Portal:Algebra
Related subjects Mathematics; Portals
Algebra is a branch of mathematics concerning the study of structure, relation and quantity. The name is derived from the treatise written by the muslim Persian mathematician, astronomer, astrologer and geographer, Muhammad bin Mūsā alKhwārizmī titled Kitab alJabr walMuqabala (meaning " The Compendious Book on Calculation by Completion and Balancing"), which provided symbolic operations for the systematic solution of linear and quadratic equations.
Together with geometry, analysis, combinatorics, and number theory, algebra is one of the main branches of mathematics. Elementary algebra is often part of the curriculum in secondary education and provides an introduction to the basic ideas of algebra, including effects of adding and multiplying numbers, the concept of variables, definition of polynomials, along with factorization and determining their roots.
Algebra is much broader than elementary algebra and can be generalized. In addition to working directly with numbers, algebra covers working with symbols, variables, and set elements. Addition and multiplication are viewed as general operations, and their precise definitions lead to structures such as groups, rings and fields.

3D illustration of a stereographic projection from the north pole onto a plane below the sphere. 
The stereographic projection is a particular mapping (function) that projects a sphere onto a plane. The projection is defined on the entire sphere, except at one point — the projection point. Where it is defined, the mapping is smooth and bijective. It is also conformal, meaning that it preserves angles. On the other hand, it does not preserve area, especially near the projection point.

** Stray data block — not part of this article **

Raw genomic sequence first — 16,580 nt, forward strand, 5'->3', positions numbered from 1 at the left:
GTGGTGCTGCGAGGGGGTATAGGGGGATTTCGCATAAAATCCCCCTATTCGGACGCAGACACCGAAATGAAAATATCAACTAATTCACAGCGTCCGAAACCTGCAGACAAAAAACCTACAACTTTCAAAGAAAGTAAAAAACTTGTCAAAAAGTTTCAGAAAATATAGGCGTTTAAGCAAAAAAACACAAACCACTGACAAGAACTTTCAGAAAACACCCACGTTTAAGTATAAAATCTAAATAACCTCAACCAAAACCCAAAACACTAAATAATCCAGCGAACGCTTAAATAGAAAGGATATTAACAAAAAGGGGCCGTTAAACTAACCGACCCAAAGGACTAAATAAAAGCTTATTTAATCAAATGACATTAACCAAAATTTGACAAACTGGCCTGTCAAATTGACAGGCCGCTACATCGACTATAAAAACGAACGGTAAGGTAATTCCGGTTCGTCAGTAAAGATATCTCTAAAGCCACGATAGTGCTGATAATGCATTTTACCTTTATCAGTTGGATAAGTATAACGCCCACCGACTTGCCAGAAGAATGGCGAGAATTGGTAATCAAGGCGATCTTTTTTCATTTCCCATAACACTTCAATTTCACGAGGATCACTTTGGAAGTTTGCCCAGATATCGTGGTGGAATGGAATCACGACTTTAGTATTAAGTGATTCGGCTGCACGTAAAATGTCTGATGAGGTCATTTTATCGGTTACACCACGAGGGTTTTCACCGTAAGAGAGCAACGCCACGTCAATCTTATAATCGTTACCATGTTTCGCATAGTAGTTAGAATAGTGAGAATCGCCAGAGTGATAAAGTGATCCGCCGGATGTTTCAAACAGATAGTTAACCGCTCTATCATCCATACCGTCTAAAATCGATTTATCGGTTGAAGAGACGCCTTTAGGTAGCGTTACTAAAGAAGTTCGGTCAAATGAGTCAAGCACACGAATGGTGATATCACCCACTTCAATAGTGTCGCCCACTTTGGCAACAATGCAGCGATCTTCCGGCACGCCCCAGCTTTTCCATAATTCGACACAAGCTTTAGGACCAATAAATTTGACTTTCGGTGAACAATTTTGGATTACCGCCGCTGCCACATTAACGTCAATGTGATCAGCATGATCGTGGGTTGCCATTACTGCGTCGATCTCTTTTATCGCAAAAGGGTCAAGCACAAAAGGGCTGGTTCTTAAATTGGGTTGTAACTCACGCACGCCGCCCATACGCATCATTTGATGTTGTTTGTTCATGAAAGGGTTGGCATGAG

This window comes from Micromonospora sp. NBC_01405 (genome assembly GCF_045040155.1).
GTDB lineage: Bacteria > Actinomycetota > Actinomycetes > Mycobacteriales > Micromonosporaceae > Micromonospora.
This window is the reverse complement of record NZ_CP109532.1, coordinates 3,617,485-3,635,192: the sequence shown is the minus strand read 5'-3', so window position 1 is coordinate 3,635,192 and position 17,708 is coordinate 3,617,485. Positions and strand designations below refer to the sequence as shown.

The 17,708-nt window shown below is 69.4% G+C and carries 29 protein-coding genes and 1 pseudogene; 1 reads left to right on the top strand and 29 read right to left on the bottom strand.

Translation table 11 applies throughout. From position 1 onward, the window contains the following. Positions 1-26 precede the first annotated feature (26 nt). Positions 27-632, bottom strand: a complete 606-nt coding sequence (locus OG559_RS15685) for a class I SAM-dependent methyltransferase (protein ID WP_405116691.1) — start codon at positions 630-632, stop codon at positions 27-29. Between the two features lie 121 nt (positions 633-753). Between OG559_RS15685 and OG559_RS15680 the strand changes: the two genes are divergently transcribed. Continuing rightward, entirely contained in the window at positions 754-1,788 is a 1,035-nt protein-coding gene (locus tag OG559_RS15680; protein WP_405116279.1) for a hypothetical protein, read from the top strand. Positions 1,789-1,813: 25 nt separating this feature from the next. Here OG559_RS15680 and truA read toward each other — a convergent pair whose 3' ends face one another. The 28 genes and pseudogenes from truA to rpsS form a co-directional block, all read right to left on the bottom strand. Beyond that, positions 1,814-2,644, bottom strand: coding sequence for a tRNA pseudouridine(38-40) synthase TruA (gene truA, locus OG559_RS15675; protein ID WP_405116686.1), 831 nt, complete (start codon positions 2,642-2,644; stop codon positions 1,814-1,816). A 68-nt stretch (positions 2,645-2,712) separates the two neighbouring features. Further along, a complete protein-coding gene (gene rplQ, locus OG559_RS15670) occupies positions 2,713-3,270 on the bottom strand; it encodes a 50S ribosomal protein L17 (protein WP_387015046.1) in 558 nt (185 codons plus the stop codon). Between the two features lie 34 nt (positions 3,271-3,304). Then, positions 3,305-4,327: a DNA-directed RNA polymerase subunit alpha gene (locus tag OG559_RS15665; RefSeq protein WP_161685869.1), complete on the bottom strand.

Intuitively, then, the stereographic projection is a way of picturing the sphere as the plane, with some inevitable compromises. Because the sphere and the plane appear in many areas of mathematics and its applications, so does the stereographic projection; it finds use in diverse fields including differential geometry, complex analysis, cartography, geology, and crystallography.
Image credit: Mark Howison 
 ...that it is impossible to devise a single formula involving only polynomials and radicals for solving an arbitrary quintic equation?
 ...that it is possible for a three dimensional figure to have a finite volume but infinite surface area? An example of this is Gabriel's Horn.
 ...that the Gudermannian function relates the regular trigonometric functions and the hyperbolic trigonometric functions without the use of complex numbers?
 ...that the classification of finite simple groups was not completed until the mid 1980s?
 ...that a field is an algebraic structure in which the operations of addition, subtraction, multiplication and division (except division by zero) may be performed, and the same rules hold which are familiar from the arithmetic of ordinary numbers?